We pick up where we left off in the previous episode, with Ryo discovering the Wulinshu book in Man Mo Temple’s library – written by none other than Zhu Yuanda, the man he is searching for. As he flicks through the book, which details the legacy of various martial artists, he notices the name ‘Zhao Sunming’. As in the game, this sparks a memory in Ryo of Lan Di mentioning this name, claiming he is the man that Iwao (supposedly) killed. As Ryo once again presses his hand on the plaster on his face (I think there needs to be a count of how many times he does this once the season is over!), a stray piece of paper falls out of the book, with strange symbols on it. (fans will of course already know what this is about and what’s to come from its use). Ryo then heads back to the Da Yuan Apartments for the night – noticing that the door to Xiuying’s room is open. He watches from outside as she sits at her desk, looking at a photograph of her younger self with her brother Ziming – shedding a tear as she sadly says his name. Unlike the game, there is no awkwardness with Xiuying spotting Ryo and rushing out the door! Ryo simply looks in puzzlement at this moment of weakness from the stern master as we launch into the opening credits.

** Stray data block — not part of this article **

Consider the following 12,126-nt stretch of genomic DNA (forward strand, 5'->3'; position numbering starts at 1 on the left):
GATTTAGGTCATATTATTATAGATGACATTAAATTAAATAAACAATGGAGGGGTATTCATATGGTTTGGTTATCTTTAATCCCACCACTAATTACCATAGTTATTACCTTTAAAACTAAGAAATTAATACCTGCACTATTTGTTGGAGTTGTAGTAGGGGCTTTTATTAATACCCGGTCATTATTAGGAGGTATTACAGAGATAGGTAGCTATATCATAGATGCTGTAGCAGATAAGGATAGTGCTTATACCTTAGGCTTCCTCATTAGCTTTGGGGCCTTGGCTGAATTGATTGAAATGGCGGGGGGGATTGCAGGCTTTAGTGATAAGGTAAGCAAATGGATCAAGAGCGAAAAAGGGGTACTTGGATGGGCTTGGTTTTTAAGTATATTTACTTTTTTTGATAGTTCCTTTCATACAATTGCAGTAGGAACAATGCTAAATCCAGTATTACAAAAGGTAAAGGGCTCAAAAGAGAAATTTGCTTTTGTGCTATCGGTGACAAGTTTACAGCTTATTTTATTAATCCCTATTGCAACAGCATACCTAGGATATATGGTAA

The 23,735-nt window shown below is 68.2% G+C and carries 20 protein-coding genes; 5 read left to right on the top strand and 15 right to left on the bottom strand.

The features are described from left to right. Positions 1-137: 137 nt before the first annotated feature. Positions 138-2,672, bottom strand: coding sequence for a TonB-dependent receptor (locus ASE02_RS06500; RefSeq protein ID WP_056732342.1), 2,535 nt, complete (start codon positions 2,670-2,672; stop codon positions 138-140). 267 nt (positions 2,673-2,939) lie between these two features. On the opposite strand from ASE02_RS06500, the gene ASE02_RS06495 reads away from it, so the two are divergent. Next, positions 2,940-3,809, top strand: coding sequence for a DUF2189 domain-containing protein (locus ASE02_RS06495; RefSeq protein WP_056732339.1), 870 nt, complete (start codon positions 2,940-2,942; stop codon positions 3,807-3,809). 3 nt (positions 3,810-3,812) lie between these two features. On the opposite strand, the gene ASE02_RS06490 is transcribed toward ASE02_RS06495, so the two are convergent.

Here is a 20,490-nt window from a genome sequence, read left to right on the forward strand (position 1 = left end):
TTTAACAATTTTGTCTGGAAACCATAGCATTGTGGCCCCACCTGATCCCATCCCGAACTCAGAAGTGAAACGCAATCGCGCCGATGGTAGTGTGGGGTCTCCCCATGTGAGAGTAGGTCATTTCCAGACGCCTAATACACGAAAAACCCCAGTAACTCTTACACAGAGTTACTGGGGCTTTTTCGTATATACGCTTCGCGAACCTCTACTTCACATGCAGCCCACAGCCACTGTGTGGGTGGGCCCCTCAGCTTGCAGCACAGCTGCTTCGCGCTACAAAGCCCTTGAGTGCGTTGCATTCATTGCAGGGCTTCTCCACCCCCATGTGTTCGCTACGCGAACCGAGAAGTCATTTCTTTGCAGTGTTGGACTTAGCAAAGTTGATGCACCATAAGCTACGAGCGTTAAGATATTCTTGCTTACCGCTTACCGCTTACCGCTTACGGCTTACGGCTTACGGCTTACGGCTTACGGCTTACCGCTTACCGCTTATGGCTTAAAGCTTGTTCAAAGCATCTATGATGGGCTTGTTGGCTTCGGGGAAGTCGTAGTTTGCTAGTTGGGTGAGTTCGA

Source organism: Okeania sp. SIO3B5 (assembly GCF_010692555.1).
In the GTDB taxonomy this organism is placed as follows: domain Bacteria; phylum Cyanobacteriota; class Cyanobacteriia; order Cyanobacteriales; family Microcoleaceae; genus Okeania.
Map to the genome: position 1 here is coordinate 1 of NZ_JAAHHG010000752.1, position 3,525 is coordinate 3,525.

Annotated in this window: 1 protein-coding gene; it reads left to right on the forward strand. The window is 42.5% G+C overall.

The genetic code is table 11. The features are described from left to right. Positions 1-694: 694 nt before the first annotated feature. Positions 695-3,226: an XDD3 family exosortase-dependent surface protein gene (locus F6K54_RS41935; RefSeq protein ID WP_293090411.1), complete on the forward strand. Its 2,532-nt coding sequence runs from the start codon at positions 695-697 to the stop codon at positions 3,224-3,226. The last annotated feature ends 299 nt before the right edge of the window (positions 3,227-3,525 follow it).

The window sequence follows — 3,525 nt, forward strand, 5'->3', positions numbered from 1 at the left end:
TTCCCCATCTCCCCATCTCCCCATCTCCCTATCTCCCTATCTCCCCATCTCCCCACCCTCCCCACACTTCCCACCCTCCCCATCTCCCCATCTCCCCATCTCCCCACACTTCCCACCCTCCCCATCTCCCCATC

The next day, Ryo and Fangmei have just finished airing out the books for the day when she asks him if he found the Wulinshu yet. Ryo confirms he did and shows her the piece of paper that fell out of it, asking if she knows what it means. Fangmei is unsure but suspects it may be some kind of code, and that Ryo should ask the owner of the Hong Kong Tea Shop in the Lucky Charm Quarter (the place he, Joy and Wong visited a few times in the last episode). The owner tells Ryo that it depicts a ‘Chawan Sign’, and that Guixiang would know more. Ryo has a far easier time finding out this information here, not having to trawl the antique shops like in the game! He heads to the Yan Tin Apartments to pay the old woman a visit, and after taking one look at the paper she bluntly tells him to come inside. Guixiang explains further the purpose of the Chawan Sign – a code created for private communication between masters of the same school of martial arts. She details what each of the symbols mean – Heaven denoting time, Earth denoting place, Friend denoting person (again, here not translated as ‘Comrade’ as in the game, a similar quirk occurring in Episode 3), and Dragon denoting action. In order to demonstrate how to use it, Guixiang places four teacups on the table – and clarifies that the pattern on the back of the paper is intended as a sign to show you are an ally of Zhu Yuanda, and arranges the teacups to match. She tells Ryo to memorise the pattern, and to use it at a busy restaurant or bar – and that if an associate of Zhu sees it, they will respond. Ryo heads to a local market stand to try it out. He sits there until the sun begins to set, seemingly not having received any response. Upon asking the vendor for the bill however, Ryo is given a note that another customer left for him. Ryo opens the note to find it simply states ‘Man Mo Park at 9pm’. As fans of the game will already know, it is here that he will walk straight into a trap…